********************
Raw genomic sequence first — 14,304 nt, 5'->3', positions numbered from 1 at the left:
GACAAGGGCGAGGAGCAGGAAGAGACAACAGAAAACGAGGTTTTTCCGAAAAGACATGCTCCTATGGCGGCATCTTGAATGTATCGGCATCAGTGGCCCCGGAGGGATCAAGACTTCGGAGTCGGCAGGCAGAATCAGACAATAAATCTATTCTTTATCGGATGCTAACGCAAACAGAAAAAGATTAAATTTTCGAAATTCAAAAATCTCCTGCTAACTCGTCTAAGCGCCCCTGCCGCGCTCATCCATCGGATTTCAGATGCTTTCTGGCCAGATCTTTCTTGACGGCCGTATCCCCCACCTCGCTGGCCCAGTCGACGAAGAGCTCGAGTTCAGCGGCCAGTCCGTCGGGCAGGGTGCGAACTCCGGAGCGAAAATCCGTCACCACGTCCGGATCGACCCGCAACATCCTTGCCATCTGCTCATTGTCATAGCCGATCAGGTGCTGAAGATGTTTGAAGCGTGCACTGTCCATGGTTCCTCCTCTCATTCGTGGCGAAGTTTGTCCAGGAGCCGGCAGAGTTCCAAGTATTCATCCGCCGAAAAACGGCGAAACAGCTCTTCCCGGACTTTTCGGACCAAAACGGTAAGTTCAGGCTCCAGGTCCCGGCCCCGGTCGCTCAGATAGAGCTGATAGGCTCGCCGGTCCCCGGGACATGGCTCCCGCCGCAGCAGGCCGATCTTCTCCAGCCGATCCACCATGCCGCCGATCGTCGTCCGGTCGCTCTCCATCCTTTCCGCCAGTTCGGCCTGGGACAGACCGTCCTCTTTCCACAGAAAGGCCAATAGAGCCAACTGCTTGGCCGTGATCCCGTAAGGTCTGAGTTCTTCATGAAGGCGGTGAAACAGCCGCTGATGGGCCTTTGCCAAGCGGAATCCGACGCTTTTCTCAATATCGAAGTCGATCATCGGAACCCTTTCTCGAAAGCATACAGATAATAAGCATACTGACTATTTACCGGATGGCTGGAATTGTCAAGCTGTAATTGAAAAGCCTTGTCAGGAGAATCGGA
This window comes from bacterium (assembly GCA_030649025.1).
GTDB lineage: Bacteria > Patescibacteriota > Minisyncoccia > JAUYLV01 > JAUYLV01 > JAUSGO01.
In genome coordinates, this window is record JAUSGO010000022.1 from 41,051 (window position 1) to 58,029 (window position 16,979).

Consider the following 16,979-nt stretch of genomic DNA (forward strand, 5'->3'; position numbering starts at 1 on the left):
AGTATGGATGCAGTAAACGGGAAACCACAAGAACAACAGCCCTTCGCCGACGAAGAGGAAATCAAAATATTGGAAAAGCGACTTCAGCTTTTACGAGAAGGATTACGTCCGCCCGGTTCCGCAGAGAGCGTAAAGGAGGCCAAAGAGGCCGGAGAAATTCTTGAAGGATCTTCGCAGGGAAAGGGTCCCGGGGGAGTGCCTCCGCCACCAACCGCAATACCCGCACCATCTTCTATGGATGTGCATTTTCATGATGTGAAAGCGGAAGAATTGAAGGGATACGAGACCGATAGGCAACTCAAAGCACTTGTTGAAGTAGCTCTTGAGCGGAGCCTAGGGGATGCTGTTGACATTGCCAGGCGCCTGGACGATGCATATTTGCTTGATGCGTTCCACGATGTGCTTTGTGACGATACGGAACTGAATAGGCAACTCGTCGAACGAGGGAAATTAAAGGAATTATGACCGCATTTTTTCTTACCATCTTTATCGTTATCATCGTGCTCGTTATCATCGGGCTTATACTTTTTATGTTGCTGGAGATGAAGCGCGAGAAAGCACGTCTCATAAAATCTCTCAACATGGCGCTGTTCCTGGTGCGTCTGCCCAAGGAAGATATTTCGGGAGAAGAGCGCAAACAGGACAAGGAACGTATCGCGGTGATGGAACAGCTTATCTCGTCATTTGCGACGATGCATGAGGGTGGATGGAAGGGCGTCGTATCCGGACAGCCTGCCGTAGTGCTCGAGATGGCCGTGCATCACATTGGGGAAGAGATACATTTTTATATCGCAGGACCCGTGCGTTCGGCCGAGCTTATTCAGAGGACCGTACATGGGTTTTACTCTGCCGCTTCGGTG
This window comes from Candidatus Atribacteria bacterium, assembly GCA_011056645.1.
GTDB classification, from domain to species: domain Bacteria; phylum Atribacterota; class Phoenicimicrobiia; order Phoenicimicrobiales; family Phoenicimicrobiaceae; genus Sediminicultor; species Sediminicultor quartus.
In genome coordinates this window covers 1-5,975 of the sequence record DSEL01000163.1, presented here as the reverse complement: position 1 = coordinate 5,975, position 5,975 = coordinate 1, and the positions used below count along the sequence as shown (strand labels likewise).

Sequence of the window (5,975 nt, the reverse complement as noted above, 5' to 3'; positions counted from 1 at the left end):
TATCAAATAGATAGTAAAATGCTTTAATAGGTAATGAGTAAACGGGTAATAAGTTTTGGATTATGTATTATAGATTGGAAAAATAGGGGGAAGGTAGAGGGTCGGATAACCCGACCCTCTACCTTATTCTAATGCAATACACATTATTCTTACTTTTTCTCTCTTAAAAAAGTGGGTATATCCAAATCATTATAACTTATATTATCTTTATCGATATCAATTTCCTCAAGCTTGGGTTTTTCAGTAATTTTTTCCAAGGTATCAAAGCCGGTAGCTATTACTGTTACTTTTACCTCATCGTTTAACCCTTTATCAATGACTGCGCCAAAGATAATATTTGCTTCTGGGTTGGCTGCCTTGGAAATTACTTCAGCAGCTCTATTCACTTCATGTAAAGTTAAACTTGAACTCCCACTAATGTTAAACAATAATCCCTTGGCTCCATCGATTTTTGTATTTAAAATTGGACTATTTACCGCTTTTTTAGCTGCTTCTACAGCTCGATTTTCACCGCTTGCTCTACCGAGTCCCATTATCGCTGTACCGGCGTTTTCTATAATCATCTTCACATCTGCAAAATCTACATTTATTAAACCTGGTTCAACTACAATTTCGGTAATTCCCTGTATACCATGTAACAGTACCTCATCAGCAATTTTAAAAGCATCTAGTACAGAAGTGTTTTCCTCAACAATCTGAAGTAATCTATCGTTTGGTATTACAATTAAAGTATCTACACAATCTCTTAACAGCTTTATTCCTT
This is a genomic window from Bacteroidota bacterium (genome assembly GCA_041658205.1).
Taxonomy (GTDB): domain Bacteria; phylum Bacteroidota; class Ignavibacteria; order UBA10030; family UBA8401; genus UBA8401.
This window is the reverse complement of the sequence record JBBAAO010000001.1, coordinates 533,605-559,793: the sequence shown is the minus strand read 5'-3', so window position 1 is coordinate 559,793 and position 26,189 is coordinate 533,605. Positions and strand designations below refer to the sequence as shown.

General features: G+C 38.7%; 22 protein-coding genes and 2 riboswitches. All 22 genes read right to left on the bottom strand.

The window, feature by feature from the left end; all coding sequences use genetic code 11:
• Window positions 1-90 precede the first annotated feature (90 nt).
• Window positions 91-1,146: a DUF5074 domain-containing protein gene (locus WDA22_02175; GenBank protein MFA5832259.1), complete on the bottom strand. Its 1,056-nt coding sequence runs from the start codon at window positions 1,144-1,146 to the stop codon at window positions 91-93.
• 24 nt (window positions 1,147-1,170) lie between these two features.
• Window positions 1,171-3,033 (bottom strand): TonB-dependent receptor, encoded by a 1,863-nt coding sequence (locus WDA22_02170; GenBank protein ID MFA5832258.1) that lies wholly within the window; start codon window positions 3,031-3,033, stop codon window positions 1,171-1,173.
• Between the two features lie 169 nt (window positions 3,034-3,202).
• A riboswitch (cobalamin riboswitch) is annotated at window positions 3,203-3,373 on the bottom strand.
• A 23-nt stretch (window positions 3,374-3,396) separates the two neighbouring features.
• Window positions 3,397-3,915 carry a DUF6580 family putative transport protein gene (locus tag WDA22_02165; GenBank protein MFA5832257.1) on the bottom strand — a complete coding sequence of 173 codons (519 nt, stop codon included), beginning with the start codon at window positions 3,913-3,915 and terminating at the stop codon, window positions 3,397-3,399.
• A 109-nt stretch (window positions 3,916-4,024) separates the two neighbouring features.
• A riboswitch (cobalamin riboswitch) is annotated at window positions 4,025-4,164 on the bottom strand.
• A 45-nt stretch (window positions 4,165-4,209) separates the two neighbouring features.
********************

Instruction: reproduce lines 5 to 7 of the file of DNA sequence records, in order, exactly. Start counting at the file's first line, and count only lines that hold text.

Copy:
In genome coordinates, this window is record JAUSGO010000022.1 from 41,051 (window position 1) to 58,029 (window position 16,979).

Consider the following 16,979-nt stretch of genomic DNA (forward strand, 5'->3'; position numbering starts at 1 on the left):
AGTATGGATGCAGTAAACGGGAAACCACAAGAACAACAGCCCTTCGCCGACGAAGAGGAAATCAAAATATTGGAAAAGCGACTTCAGCTTTTACGAGAAGGATTACGTCCGCCCGGTTCCGCAGAGAGCGTAAAGGAGGCCAAAGAGGCCGGAGAAATTCTTGAAGGATCTTCGCAGGGAAAGGGTCCCGGGGGAGTGCCTCCGCCACCAACCGCAATACCCGCACCATCTTCTATGGATGTGCATTTTCATGATGTGAAAGCGGAAGAATTGAAGGGATACGAGACCGATAGGCAACTCAAAGCACTTGTTGAAGTAGCTCTTGAGCGGAGCCTAGGGGATGCTGTTGACATTGCCAGGCGCCTGGACGATGCATATTTGCTTGATGCGTTCCACGATGTGCTTTGTGACGATACGGAACTGAATAGGCAACTCGTCGAACGAGGGAAATTAAAGGAATTATGACCGCATTTTTTCTTACCATCTTTATCGTTATCATCGTGCTCGTTATCATCGGGCTTATACTTTTTATGTTGCTGGAGATGAAGCGCGAGAAAGCACGTCTCATAAAATCTCTCAACATGGCGCTGTTCCTGGTGCGTCTGCCCAAGGAAGATATTTCGGGAGAAGAGCGCAAACAGGACAAGGAACGTATCGCGGTGATGGAACAGCTTATCTCGTCATTTGCGACGATGCATGAGGGTGGATGGAAGGGCGTCGTATCCGGACAGCCTGCCGTAGTGCTCGAGATGGCCGTGCATCACATTGGGGAAGAGATACATTTTTATATCGCAGGACCCGTGCGTTCGGCCGAGCTTATTCAGAGGACCGTACATGGGTTTTACTCTGCCGCTTCGGTG